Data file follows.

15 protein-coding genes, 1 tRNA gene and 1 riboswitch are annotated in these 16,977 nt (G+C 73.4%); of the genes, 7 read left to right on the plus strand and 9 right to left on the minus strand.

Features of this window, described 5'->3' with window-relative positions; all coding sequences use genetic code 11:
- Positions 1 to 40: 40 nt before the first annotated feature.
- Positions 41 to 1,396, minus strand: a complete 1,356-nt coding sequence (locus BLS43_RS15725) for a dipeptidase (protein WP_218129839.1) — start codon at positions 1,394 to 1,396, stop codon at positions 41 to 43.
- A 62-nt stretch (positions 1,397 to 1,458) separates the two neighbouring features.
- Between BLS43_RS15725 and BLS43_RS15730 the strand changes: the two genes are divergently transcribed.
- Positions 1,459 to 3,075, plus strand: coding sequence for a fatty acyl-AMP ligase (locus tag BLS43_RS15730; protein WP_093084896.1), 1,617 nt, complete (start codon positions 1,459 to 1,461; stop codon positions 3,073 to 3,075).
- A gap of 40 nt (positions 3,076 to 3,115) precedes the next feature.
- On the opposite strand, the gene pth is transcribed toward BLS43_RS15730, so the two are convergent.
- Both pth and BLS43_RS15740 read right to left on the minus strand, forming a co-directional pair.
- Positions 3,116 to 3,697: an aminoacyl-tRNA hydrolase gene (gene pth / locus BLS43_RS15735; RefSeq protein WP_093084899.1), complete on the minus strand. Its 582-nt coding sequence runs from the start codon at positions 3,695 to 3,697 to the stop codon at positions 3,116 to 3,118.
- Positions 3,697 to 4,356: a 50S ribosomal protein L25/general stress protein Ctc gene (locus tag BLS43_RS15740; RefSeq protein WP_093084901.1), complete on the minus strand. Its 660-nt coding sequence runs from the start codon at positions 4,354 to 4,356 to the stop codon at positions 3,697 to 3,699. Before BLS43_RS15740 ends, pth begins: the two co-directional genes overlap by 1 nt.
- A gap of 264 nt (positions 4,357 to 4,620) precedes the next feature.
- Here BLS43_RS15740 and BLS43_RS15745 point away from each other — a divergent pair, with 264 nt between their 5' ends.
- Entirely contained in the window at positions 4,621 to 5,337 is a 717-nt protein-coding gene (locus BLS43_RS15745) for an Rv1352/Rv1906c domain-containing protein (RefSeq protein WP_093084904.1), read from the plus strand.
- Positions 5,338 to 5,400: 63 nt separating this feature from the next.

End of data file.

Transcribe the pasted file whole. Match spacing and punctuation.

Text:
15 protein-coding genes, 1 tRNA gene and 1 riboswitch are annotated in these 16,977 nt (G+C 73.4%); of the genes, 7 read left to right on the plus strand and 9 right to left on the minus strand.

Features of this window, described 5'->3' with window-relative positions; all coding sequences use genetic code 11:
- Positions 1 to 40: 40 nt before the first annotated feature.
- Positions 41 to 1,396, minus strand: a complete 1,356-nt coding sequence (locus BLS43_RS15725) for a dipeptidase (protein WP_218129839.1) — start codon at positions 1,394 to 1,396, stop codon at positions 41 to 43.
- A 62-nt stretch (positions 1,397 to 1,458) separates the two neighbouring features.
- Between BLS43_RS15725 and BLS43_RS15730 the strand changes: the two genes are divergently transcribed.
- Positions 1,459 to 3,075, plus strand: coding sequence for a fatty acyl-AMP ligase (locus tag BLS43_RS15730; protein WP_093084896.1), 1,617 nt, complete (start codon positions 1,459 to 1,461; stop codon positions 3,073 to 3,075).
- A gap of 40 nt (positions 3,076 to 3,115) precedes the next feature.
- On the opposite strand, the gene pth is transcribed toward BLS43_RS15730, so the two are convergent.
- Both pth and BLS43_RS15740 read right to left on the minus strand, forming a co-directional pair.
- Positions 3,116 to 3,697: an aminoacyl-tRNA hydrolase gene (gene pth / locus BLS43_RS15735; RefSeq protein WP_093084899.1), complete on the minus strand. Its 582-nt coding sequence runs from the start codon at positions 3,695 to 3,697 to the stop codon at positions 3,116 to 3,118.
- Positions 3,697 to 4,356: a 50S ribosomal protein L25/general stress protein Ctc gene (locus tag BLS43_RS15740; RefSeq protein WP_093084901.1), complete on the minus strand. Its 660-nt coding sequence runs from the start codon at positions 4,354 to 4,356 to the stop codon at positions 3,697 to 3,699. Before BLS43_RS15740 ends, pth begins: the two co-directional genes overlap by 1 nt.
- A gap of 264 nt (positions 4,357 to 4,620) precedes the next feature.
- Here BLS43_RS15740 and BLS43_RS15745 point away from each other — a divergent pair, with 264 nt between their 5' ends.
- Entirely contained in the window at positions 4,621 to 5,337 is a 717-nt protein-coding gene (locus BLS43_RS15745) for an Rv1352/Rv1906c domain-containing protein (RefSeq protein WP_093084904.1), read from the plus strand.
- Positions 5,338 to 5,400: 63 nt separating this feature from the next.